SKY LAKES WILDERNESS — If famished trail crews rushed back to their backcountry campsites after long days cutting and removing downed trees and brush from clogged trails in the Sky Lakes Wilderness Area, it was understandable.
Awaiting them were sumptuous meals prepared by Brenda Stewart, the camp cook from the Klamath Falls-based High Desert Trail Riders. She didn't serve dehydrated meals or cans of pork and beans. Stewart offered tantalizing helpings of grilled fresh food — flat-iron steaks, pork chops, spaghetti, chicken fettuccine and Mexican specialties along with heaps of baked potatoes, salads, corn on the cob and, for dessert, choices such as brownies and peanut butter pies.
Stewart was typically up by 5:30 each morning to prepare coffee and serve breakfast — bacon and eggs, pancakes, biscuits and gravy — by 6 or 7 so that crews could get an early start before afternoon temperatures soared.
"If it wasn't for the food I don't think we'd be so full of high spirits," said Walker Woodman, who calls Talent home but lives in Klamath Falls while attending Oregon Tech, where he's majoring in environmental science. Woodman was practically salivating after a day that included more than 12 miles of hiking while carting crosscut and hand saws he and others used to clear the Pacific Crest Trail between the Snow Lakes junction and Devils Peak to the south and Jack Springs to the north.
"We love Brenda," said a grinning Anthony Benedetti, recreation operations specialist for the Fremont-Winema National Forest, who was one of the coordinators of a week-long trail clearing effort.
"He wants to feed the crew good," nodded Stewart's husband, Ron, who helped pack the trail crew in and out of Sky Lakes and relocated the group's base camp from Ranger Spring to Grass Lake.
Benedetti knows well-fed crews are happier and work better. And, along with packing in food for dinners, breakfasts and the makings for lunch, the Trail Riders trio literally eased crew member loads by hauling their personal and trail-clearing gear on eight pack horses and mules. Ron and Jim Icenbice tended the animals. For a few days, the diners included four firefighters flown in by helicopter to douse a lightning fire that erupted 500 feet from the Ranger Spring camp. When the firefighters exited a few days later, Stewart and Icenbice packed them and their heavy gear out.
It was the fourth time Desert Trail Rider teams have assisted trail crews this summer. Two more pack team-supported outings are planned, including one in the Gearhart Mountain Wilderness and another, possibly in Sky Lakes or, depending on fires, the Mountain Lakes Wilderness.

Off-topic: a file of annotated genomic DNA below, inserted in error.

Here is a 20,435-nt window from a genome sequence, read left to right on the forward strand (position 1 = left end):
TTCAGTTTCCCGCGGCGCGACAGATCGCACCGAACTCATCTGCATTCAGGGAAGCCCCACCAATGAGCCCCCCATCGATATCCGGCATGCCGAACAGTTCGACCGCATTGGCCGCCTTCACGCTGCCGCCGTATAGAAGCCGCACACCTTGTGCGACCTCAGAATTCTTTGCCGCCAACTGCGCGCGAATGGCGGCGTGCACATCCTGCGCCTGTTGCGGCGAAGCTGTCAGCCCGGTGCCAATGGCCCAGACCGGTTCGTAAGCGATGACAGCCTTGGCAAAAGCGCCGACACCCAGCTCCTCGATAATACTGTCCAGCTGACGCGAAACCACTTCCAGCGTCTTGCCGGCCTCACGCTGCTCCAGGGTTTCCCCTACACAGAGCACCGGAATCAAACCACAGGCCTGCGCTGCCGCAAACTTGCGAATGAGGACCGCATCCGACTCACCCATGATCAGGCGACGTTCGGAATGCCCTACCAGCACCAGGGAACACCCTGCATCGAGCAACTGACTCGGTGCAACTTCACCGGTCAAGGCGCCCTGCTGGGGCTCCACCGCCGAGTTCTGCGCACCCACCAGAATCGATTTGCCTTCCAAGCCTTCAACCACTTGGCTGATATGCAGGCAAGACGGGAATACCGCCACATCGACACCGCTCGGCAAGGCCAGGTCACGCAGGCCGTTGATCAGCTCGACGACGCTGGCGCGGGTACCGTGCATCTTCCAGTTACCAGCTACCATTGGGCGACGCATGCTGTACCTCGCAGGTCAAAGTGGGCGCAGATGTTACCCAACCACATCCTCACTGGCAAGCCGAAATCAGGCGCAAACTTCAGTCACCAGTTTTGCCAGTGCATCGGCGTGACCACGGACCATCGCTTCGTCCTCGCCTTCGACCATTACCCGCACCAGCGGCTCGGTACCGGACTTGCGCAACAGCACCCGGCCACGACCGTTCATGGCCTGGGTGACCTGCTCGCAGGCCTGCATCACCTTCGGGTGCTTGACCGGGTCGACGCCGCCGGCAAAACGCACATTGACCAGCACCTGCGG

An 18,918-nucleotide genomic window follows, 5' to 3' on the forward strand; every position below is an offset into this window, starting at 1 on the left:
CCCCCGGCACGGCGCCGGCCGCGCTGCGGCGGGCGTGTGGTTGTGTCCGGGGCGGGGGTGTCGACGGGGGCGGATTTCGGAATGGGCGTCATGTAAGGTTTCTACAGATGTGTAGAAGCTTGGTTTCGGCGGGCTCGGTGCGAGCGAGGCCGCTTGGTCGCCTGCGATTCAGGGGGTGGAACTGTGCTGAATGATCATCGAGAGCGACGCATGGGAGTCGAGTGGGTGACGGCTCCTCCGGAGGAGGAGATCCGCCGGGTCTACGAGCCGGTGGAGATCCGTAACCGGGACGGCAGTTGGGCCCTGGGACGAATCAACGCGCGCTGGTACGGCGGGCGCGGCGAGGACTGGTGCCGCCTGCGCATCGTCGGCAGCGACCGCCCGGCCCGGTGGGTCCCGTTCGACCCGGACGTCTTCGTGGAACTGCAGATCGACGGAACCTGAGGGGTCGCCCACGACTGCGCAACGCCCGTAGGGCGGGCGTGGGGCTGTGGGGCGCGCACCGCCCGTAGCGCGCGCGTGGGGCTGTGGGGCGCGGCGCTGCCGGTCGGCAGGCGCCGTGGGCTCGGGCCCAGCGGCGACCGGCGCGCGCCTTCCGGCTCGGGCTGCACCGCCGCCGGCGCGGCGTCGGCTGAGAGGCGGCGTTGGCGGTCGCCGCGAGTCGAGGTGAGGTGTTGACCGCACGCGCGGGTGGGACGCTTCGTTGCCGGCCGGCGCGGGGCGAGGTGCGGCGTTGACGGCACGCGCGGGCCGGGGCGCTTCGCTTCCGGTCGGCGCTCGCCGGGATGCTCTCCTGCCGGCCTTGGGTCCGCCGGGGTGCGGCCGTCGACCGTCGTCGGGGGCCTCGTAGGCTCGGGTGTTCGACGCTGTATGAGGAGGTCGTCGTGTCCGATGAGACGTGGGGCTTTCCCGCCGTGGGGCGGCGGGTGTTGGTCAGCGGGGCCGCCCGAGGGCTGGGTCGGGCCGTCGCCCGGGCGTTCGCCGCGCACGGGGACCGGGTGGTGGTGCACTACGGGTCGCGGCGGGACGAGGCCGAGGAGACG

Why do they do it?
"Because of our love of the outdoors, and for the Forest Service so they can keep the trails open for everybody," said Icenbice, a former club president who worked with Benedetti and others over the past few years to organize and coordinate this summer's pack-supported outing. "Because we're getting older, it's harder and harder for us (to clear trails). We've found pack support is something we can do."
Doing the trail work were volunteers such as Jerry Enman, a Klamath Basin farmer and Klamath Trails Alliance member who has participated in and spearheaded several trail-clearing efforts, and Linda Krawczyk of Grants Pass, a member of the Pacific Crest Trail Association. At 59, she's older than most of the crew.
"I like to volunteer. I like to work on the trail," Krawczyk said of the PCT. "And I like crosscut saws."
"We've done so much," said Kindra DeArman, a trail crew member young enough to be Krawczyk's daughter.
"It's really amazing to see different places," said Alex Brachman, another crew member who calls Atlanta, Georgia, home and has worked on trail crews in Oregon, California and Alaska.
Nodding in agreement was Calvin Hodge, a Student Conservation Association intern who's taking a year off before he starts college at the University of Oregon in 2018.
Most of the trail crew members are summer seasonals for the Fremont-Winema National Forest, while others, including Chole Ammons of Butte Falls and Whitney Roper of Prospect, are working for the Rogue River-Siskiyou National Forest. The newest member was Marie Enman of Klamath Falls, Jerry Enman's daughter who has previously volunteered with her father.
"I've done stuff with my dad," Enman said. "It's been hard, but it's so rewarding."
"It's been an adventure," Roper said. "We've seen a lot of hikers, so it's nice to run into people who benefit from our work. Working on the PCT is great, but I think the feeder trails are more interesting."
While the PCT was the focus, trail crews also worked on seldom maintained feeder trails, including the loop connecting Grass Lake with Cliff Lake and a loop trail around Devils Peak. Plans to clear the PCT from the Sevenmile Marsh/Ranger Spring trailheads to Crater Lake National Park's south boundary ended instead near Jack Spring because of the Blanket fire.
There's more to do, but Benedetti is delighted at the amount of work done.
"This has been an amazing trip," he said, noting the trail-clearing effort — about 11 or 12 miles on the PCT and another six miles on other connecting trails — was part of an effort for the Sustainable Trails Initiative, a multi-year campaign to create a sustainable trail network that protects forest habitats while enhancing recreational experiences.
"We're making that happen. We're setting an example," Benedetti said, emphasizing his appreciation for groups such as the Pacific Crest Trail Association, High Desert Trail Riders and the Klamath County Resource Advisory Council, which provided funding.
"It went really well. We got much more done in less time than I expected," Benedetti said. "I'm proud to be a part of this."
— Reach freelance writer Lee Juillerat at email@example.com or 541-880-4139.